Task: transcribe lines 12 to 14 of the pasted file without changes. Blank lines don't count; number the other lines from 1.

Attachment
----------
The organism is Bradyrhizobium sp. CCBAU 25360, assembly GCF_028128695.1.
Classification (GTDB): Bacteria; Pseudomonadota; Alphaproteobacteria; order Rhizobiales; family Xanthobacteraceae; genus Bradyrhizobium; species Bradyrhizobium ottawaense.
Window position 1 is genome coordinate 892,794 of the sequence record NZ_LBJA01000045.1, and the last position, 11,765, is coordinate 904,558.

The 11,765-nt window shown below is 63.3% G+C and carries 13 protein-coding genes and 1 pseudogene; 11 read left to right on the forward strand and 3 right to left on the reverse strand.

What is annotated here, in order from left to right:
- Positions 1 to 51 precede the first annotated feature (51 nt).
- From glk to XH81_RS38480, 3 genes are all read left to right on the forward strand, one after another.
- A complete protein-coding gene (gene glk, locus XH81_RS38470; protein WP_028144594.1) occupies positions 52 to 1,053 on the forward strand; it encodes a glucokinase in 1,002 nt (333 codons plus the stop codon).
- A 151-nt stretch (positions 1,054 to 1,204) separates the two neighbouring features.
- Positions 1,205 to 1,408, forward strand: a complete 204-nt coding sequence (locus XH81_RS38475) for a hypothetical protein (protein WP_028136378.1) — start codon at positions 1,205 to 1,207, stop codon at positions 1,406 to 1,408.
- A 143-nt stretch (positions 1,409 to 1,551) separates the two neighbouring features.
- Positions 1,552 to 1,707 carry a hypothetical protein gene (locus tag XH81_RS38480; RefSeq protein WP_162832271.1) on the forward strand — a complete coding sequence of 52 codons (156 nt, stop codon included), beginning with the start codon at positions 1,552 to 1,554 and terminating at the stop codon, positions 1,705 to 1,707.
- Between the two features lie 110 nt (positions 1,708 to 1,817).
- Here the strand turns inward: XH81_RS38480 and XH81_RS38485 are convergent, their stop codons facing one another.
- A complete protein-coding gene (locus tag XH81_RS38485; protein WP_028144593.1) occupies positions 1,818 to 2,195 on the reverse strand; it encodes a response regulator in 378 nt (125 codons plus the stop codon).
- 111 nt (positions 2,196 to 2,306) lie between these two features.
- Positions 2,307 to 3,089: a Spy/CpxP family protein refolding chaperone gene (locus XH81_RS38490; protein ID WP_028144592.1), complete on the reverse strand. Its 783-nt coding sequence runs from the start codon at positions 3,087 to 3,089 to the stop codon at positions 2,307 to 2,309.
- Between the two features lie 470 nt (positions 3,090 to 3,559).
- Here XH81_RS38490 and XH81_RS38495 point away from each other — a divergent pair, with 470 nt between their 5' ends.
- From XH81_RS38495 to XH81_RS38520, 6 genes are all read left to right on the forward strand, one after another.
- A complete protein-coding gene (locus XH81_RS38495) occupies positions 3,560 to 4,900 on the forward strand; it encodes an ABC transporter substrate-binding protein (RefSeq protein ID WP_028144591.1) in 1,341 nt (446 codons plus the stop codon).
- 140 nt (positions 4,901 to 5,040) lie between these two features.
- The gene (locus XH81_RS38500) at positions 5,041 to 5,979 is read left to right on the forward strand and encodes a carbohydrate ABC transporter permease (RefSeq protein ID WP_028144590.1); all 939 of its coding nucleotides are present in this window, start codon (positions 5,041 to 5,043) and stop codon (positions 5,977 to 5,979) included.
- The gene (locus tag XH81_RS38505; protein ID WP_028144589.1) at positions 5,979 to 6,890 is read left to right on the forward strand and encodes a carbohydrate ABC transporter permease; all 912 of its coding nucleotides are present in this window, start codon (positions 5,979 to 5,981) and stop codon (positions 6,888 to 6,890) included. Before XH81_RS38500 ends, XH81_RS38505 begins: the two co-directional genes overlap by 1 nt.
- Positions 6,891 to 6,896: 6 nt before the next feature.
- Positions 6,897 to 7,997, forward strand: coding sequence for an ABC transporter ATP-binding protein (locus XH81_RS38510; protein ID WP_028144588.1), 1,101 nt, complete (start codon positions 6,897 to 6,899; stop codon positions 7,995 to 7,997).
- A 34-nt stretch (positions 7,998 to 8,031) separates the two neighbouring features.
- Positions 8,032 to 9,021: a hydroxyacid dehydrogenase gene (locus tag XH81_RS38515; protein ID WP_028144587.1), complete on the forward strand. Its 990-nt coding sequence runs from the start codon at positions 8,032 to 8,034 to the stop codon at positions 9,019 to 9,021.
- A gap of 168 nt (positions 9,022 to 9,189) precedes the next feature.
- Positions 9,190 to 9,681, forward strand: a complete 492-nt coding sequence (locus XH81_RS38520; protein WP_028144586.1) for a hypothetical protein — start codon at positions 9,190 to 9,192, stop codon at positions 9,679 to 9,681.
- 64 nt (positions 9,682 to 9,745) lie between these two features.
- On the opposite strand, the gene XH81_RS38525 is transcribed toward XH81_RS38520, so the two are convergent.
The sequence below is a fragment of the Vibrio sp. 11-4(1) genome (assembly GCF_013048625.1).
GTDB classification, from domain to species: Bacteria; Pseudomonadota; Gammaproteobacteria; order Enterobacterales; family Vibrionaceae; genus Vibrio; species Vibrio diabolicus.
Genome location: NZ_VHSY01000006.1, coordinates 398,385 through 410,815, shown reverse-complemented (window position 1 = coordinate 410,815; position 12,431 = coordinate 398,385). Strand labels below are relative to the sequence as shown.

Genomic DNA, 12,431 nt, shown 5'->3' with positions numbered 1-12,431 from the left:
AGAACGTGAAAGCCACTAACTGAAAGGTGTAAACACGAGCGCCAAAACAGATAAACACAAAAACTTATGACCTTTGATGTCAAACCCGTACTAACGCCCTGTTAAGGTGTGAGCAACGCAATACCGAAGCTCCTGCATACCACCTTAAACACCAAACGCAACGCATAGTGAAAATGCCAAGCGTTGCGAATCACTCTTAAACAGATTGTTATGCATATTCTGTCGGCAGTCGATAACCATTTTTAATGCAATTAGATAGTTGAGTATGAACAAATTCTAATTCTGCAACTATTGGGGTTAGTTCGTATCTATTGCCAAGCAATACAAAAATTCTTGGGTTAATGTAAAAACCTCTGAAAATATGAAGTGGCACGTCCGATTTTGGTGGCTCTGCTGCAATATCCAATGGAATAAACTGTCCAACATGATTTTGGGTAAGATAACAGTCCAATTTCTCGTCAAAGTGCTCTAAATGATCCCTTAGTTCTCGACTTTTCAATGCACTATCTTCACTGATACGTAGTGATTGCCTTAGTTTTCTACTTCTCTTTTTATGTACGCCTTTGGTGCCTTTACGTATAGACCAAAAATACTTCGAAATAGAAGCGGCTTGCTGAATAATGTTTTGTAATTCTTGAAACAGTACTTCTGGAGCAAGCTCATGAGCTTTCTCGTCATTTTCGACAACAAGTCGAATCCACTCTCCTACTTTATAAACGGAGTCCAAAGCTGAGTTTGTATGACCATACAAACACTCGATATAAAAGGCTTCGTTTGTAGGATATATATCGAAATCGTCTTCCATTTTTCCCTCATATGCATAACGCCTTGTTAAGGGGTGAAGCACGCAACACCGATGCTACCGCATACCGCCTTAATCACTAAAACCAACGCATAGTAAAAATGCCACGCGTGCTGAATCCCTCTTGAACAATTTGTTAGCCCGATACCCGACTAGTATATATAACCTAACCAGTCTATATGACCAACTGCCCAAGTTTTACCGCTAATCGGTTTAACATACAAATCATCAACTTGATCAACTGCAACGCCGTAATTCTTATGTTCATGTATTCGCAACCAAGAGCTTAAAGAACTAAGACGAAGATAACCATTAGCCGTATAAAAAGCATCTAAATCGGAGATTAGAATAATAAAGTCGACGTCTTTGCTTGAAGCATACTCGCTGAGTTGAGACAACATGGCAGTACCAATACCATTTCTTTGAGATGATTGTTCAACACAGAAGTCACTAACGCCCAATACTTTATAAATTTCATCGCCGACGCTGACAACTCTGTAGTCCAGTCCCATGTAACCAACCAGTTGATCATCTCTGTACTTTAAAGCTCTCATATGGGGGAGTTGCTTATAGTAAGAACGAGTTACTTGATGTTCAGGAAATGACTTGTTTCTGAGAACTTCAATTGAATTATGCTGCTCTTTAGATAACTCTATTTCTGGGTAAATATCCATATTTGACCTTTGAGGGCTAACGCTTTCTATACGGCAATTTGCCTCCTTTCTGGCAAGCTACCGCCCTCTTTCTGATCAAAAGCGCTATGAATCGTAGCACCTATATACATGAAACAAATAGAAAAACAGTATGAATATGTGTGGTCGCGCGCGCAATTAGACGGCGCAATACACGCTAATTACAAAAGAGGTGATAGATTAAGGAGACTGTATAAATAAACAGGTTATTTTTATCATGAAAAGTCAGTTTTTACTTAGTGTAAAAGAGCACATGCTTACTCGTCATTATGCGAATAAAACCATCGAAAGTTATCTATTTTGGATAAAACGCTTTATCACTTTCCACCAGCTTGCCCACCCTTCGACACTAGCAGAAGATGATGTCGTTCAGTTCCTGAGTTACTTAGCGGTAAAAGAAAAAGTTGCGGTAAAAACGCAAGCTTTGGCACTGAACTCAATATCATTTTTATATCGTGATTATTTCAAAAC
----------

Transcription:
- Positions 1,552 to 1,707 carry a hypothetical protein gene (locus tag XH81_RS38480; RefSeq protein WP_162832271.1) on the forward strand — a complete coding sequence of 52 codons (156 nt, stop codon included), beginning with the start codon at positions 1,552 to 1,554 and terminating at the stop codon, positions 1,705 to 1,707.
- Between the two features lie 110 nt (positions 1,708 to 1,817).
- Here the strand turns inward: XH81_RS38480 and XH81_RS38485 are convergent, their stop codons facing one another.